Within the picture book genre, there are certain sub-genres and I’ll cover some of these in the next few days. Picture book biographies are hot commodities these days, but are very hard to get right.
How to Write a Picture Book Biography
Remember that picture books are 32 pages and are usually written for kids below ten years old. The problem is how to cover an entire lifetime in just 32 pages. Well, you can’t. Besides that, kids less than ten years old have lived most of their lives in the Twenty-first Century and won’t know that famous person you want to write about. Both topic and genre are against you.
Still, there are successful picture book biographies and they usually focus on the narrative arc and/or the emotional core of the person.
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Picture Book Agents
Wilma Unlimited: How Wilma Rudolph Became the World’s Fastest Woman by Kathleen Krull is the story of how the Olympic champion overcame childhood illness and became a world class athlete. The narrative arc here is strong: obstacle, obstacle, obstacle, success. It’s a classic plot line of a character who wants something, but faces obstacles, until there’s a resolution.
When considering a person as the topic of a picture book, look at the person’s life to find a narrative arc. Remember that picture books are a visual medium and think in terms of strong verbs and illustration possibilities.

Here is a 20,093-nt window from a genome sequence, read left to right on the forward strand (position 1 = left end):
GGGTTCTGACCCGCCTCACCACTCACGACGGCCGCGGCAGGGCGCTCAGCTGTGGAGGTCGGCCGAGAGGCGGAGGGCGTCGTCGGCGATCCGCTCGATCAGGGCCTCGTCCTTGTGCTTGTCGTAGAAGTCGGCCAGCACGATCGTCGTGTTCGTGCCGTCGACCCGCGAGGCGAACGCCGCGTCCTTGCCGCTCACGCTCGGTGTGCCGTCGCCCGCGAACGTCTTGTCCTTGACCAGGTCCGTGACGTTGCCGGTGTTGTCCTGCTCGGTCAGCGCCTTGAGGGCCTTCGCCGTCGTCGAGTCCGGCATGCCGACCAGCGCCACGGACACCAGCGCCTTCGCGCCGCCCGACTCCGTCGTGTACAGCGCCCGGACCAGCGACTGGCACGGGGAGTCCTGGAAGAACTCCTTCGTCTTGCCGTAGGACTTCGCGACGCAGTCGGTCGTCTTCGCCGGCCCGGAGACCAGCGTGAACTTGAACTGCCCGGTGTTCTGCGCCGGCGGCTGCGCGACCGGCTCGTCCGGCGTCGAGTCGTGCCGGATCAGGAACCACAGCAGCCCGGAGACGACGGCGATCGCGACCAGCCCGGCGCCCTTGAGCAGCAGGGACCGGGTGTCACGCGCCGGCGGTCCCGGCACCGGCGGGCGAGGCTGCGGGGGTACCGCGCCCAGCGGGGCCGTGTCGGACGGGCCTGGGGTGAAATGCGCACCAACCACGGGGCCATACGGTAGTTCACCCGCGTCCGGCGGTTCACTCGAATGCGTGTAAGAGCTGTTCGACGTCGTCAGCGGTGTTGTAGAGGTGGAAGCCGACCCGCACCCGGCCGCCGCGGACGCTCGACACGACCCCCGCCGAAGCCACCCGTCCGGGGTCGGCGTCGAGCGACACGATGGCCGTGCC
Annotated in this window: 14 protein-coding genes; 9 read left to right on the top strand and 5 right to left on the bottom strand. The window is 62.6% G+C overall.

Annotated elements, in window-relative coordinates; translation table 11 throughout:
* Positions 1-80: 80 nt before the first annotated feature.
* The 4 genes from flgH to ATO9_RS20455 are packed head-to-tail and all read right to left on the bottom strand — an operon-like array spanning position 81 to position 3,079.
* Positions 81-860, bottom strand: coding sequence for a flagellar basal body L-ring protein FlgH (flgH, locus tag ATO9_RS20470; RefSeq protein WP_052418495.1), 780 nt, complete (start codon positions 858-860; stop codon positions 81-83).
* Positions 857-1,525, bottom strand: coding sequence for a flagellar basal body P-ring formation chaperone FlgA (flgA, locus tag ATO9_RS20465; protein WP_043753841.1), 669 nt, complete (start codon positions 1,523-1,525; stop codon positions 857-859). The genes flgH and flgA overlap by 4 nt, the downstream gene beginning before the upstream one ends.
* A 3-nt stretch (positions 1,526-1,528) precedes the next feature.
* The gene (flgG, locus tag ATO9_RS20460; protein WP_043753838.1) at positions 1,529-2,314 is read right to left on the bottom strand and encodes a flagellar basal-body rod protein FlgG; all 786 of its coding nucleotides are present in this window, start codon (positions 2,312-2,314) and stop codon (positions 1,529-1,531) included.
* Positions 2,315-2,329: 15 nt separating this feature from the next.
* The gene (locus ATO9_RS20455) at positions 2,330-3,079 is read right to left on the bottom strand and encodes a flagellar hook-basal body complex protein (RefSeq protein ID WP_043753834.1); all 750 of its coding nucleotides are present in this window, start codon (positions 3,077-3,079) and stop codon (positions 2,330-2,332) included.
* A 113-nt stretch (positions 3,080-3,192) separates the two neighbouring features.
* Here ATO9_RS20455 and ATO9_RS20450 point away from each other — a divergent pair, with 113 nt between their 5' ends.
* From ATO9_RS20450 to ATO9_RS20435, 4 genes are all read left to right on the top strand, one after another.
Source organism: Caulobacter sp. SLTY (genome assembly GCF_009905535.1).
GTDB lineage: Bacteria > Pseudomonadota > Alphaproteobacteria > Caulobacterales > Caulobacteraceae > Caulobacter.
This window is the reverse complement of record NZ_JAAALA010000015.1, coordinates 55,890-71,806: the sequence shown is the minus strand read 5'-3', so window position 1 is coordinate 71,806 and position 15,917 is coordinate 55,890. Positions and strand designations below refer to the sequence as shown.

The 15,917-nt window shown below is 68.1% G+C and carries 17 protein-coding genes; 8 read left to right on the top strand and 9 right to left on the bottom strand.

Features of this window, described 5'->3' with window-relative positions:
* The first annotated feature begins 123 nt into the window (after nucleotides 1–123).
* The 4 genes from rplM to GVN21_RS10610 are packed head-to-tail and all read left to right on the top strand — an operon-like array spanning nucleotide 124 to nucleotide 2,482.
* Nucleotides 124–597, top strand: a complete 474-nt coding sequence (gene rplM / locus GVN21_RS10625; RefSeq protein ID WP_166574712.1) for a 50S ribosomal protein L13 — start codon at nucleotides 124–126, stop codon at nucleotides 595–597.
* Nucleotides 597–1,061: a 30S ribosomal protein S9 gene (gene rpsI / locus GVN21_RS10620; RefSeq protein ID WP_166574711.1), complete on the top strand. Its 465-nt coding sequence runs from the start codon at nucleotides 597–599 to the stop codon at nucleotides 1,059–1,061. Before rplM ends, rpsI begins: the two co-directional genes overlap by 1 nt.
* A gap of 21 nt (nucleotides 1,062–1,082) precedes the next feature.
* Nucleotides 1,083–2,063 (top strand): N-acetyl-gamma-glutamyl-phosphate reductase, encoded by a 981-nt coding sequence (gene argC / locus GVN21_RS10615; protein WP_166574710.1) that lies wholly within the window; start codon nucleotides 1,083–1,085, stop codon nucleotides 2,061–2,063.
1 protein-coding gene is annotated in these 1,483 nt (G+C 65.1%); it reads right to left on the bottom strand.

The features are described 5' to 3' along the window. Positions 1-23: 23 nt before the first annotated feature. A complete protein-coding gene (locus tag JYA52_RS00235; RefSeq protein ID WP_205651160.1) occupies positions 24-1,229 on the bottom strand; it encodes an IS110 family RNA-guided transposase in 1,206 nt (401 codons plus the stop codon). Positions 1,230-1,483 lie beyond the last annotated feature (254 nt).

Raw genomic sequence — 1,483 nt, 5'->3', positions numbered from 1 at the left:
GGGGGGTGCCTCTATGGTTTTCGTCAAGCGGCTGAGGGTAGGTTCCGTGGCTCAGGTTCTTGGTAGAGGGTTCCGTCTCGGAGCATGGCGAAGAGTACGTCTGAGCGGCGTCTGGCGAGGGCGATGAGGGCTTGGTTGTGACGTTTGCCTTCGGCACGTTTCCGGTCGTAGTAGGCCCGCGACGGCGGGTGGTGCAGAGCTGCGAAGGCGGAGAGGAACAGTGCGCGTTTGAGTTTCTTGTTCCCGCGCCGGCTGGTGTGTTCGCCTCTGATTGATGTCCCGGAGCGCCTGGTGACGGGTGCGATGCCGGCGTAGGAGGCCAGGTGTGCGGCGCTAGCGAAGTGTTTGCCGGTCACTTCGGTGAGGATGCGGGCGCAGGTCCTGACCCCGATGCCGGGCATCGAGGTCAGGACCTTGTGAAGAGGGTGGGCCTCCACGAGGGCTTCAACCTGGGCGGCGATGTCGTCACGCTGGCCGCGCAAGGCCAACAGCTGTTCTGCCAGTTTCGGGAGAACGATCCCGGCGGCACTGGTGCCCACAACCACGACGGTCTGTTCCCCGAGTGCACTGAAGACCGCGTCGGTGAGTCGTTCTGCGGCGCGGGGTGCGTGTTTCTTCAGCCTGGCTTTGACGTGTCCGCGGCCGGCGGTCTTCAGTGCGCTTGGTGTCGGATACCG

If you can’t find a narrative arc in the person’s life, then look for the emotional core of the person.
Frida, by Jonah Winter is organized around the idea that this artist turned her pain into art. It’s not so much the narrative arc that carries the book, as the build up of emotional impact on the reader. Again, look for the core of the person, illustration possibilities and a way to build the emotions.
Unsatisfying to Some Non-fiction Fans
Many picture book biographies are unsatisfying to those who often write non-fiction. “Just the facts, ma’am” doesn’t come through, especially for a biography that emphasizes the emotional core of the person. But really – how can you get a kid interested in someone who’s been dead for a long time? Especially, when you only have 32 pages. The audience for a picture book biography affects what you emphasize, even as you make sure you have the facts straight. Kids don’t care what the person DID; instead, you must engage kids with the person’s character and personality.
Jonah Winter’s picture book biography of jazz musician Dizzy Gillespie is a good example of a story that is lighter on the facts than some might like; yet, it received six starred reviews and connects with kids in a special way.
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